The 14 Herculis System: Eccentric, Strange, and Violent

Using Gaia and twenty years of radial velocity measurements, two brown dwarfs were found orbiting 14 Her in highly eccentric, misaligned orbits.

Beth Johnson

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IMAGE: The X-shaped set of orbits in 14 Her. CREDIT: Deion Desir/AMNH/OpenSpace

Researchers at the American Museum of Natural History led a study of this particular system, nearly 60 light-years away from our own, because it has an almost Sun-like star and is relatively nearby. It’s been studied for over two decades. But new data from ESA’s Gaia telescope combined with existing data from their Hipparcos mission provided evidence for a significant amount of acceleration in the motion of the star. The time difference between the two measurements was about 24 years, and the motions of the star differed by 31 sigma. That simply means that the star’s motion is being perturbed by some type of unseen mass. Co-author Dr. Jackie Faherty notes: Finding that a star is accelerating when it has a planet is a big red flag that there is science to be uncovered.

So the team dug through all the literature they could find on this star and managed to gather twenty years of radial velocity data. Using open-source code called ‘orvara’, they combined all the measurements and managed to create a detailed architectural picture of the entire system.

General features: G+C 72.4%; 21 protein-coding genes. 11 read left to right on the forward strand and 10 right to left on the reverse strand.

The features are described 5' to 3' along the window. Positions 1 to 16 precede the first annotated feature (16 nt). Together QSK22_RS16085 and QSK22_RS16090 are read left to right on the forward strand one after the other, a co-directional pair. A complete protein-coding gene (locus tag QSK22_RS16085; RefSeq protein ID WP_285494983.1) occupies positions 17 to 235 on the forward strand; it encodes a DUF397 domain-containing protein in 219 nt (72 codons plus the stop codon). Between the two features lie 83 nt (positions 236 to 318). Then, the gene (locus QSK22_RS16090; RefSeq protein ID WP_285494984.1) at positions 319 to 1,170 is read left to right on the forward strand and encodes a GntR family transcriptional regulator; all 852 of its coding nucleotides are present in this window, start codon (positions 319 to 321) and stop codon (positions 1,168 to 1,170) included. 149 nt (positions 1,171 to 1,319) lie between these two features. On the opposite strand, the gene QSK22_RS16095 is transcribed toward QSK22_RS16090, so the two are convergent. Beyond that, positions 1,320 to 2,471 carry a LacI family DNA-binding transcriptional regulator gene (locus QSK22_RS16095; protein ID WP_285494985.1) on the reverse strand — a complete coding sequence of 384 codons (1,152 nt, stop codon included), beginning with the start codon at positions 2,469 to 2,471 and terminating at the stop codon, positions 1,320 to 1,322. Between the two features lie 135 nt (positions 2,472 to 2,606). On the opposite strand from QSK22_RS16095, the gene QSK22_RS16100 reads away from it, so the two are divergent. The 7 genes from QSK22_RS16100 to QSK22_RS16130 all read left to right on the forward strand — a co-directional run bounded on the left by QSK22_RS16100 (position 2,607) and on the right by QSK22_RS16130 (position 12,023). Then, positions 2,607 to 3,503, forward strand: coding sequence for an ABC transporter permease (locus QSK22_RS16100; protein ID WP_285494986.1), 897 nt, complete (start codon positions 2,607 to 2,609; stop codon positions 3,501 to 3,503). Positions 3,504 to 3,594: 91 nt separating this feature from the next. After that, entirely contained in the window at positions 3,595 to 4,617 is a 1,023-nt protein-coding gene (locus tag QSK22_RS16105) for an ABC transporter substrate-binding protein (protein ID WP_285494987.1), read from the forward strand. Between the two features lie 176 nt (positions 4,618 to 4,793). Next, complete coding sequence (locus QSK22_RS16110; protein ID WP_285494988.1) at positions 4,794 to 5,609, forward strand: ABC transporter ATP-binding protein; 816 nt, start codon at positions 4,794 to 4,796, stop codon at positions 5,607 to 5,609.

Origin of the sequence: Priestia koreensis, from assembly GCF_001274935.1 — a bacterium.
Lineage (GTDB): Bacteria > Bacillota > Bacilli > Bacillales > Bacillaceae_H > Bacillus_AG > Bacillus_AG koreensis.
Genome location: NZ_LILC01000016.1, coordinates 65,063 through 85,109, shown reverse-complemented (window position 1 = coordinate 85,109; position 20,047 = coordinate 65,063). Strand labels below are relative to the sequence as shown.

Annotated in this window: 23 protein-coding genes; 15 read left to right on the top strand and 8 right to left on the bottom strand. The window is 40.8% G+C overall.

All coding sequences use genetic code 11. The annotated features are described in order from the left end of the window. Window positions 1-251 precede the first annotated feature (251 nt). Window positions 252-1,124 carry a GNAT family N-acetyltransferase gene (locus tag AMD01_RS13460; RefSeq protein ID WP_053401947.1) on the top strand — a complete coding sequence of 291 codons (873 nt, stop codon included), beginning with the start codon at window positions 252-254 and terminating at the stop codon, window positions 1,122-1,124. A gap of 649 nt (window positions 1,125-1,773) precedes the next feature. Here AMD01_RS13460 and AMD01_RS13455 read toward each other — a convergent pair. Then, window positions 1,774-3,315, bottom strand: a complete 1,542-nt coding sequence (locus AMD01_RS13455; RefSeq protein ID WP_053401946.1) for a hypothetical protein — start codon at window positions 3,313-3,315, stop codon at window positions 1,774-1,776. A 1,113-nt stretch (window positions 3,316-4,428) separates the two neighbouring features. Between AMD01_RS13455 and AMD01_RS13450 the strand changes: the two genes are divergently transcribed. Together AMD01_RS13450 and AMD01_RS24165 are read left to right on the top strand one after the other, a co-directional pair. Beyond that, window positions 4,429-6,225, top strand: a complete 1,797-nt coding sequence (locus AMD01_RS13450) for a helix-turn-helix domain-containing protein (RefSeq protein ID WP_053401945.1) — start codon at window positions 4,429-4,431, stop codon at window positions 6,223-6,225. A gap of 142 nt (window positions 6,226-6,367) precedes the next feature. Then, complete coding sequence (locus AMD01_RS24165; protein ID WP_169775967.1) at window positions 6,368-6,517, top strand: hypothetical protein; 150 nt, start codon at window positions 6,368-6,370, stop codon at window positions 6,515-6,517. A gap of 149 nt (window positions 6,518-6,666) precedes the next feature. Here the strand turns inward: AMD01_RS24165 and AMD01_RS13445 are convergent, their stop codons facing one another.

And they found two planets, brown dwarfs, with the mass of nine Jupiters and seven Jupiters. They are located 2.8 AU and 27 AU from 14 Herculis, respectively, but their orbits. Oh, their orbits are what makes this story so very interesting. The orbits are very eccentric, and that’s fine. But they are also incredibly misaligned. Lead author Daniella Bardalez Gagliuffi explains: If you were to look at these two planets from afar, the orbits would cross each other in an ‘X’ pattern with the star at the center. The 14 Her system looks like the result of a complex game of billiard balls in the sky.

In our solar system, all the major planets are aligned in the same plane, what we call the ecliptic, and that suggests they all formed in that first protoplanetary disk. In 14 Herculis, it seems that the planets were scattered by each other, perturbing their orbits and possibly even ejecting a third, smaller brown dwarf out of the system. Unfortunately, that now free-floating planet…

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Beth Johnson

Planetary scientist, podcast host. Communication specialist for SETI Institute and Planetary Science Institute. Buy me a coffee: https://ko-fi.com/planetarypan